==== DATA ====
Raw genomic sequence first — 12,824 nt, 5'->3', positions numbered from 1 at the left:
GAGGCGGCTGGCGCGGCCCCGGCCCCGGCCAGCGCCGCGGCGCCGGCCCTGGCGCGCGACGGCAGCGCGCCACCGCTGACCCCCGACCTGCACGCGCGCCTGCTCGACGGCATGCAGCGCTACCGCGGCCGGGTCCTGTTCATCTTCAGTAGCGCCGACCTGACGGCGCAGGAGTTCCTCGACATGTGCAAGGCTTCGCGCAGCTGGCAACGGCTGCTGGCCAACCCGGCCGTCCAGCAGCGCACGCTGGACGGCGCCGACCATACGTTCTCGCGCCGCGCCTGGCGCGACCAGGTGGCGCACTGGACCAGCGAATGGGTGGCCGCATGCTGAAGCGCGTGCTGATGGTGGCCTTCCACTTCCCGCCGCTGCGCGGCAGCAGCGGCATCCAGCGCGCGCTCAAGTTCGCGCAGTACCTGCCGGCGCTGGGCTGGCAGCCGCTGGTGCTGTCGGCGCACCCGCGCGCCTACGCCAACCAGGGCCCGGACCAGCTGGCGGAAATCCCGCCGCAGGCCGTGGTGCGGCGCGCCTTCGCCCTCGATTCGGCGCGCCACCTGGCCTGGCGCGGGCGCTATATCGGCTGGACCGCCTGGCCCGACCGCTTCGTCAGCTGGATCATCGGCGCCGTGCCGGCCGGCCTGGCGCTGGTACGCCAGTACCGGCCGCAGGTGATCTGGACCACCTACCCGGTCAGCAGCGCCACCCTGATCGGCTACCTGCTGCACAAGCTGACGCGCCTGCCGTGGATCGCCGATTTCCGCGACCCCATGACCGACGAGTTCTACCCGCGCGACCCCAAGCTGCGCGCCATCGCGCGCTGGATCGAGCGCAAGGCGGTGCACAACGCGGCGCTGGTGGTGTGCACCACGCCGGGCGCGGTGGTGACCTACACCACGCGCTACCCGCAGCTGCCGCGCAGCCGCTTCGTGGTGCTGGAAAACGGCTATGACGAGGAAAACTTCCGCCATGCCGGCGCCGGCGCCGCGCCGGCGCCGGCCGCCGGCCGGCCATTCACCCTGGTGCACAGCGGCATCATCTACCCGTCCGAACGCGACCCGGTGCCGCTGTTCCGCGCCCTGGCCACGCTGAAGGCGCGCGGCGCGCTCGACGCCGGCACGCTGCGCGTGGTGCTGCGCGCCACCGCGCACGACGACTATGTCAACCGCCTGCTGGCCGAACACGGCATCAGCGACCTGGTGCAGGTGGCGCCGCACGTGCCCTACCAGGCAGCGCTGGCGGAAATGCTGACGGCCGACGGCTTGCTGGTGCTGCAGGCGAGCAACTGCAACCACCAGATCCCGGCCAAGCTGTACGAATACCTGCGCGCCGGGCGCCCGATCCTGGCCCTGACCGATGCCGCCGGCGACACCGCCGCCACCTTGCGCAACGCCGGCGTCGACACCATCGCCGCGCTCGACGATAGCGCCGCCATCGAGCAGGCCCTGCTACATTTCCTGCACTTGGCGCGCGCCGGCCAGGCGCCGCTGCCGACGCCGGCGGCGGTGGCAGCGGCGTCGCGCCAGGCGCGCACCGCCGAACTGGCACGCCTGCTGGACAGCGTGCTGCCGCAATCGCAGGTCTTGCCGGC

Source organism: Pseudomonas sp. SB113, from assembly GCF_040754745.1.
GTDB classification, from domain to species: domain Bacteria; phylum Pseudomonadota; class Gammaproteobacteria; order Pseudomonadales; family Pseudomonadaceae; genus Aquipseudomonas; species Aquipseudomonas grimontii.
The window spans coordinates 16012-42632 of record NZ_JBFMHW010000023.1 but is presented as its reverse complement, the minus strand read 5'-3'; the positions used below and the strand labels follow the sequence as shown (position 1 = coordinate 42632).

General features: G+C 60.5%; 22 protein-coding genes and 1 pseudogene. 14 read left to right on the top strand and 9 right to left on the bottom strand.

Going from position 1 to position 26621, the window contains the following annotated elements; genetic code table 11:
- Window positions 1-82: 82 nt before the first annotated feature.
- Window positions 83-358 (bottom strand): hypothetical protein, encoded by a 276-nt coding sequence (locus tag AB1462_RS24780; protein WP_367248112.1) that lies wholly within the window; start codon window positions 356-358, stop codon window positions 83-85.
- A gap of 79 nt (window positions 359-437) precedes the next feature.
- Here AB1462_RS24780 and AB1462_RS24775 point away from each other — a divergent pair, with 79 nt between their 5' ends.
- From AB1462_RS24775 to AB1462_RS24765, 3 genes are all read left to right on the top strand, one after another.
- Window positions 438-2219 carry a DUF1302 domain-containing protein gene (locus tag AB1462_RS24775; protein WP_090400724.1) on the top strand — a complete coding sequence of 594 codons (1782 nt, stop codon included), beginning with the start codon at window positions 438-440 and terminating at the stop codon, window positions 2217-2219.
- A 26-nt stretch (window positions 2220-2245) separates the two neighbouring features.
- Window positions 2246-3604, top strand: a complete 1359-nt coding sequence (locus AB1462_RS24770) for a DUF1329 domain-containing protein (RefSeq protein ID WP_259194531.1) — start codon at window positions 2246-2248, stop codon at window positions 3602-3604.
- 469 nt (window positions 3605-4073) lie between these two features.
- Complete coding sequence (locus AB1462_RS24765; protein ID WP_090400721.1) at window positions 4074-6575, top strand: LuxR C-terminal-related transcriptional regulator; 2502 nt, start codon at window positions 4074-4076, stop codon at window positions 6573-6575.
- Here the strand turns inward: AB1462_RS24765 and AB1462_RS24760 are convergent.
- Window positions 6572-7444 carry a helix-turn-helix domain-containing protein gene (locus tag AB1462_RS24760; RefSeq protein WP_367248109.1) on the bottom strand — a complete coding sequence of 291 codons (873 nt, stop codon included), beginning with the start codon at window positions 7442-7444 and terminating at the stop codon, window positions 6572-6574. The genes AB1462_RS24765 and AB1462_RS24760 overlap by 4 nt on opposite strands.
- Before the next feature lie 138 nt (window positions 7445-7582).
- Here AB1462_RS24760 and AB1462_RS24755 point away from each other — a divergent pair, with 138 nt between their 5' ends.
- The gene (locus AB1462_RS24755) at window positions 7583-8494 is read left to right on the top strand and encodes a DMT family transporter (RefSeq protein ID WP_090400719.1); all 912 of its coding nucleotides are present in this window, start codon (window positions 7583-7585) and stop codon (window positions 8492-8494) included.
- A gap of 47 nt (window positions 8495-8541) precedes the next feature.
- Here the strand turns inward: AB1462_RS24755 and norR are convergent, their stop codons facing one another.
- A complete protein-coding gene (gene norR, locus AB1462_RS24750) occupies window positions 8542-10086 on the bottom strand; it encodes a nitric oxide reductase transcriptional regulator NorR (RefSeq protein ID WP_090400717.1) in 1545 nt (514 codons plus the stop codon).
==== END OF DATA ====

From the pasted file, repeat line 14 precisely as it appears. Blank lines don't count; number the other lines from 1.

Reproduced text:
- A 26-nt stretch (window positions 2220-2245) separates the two neighbouring features.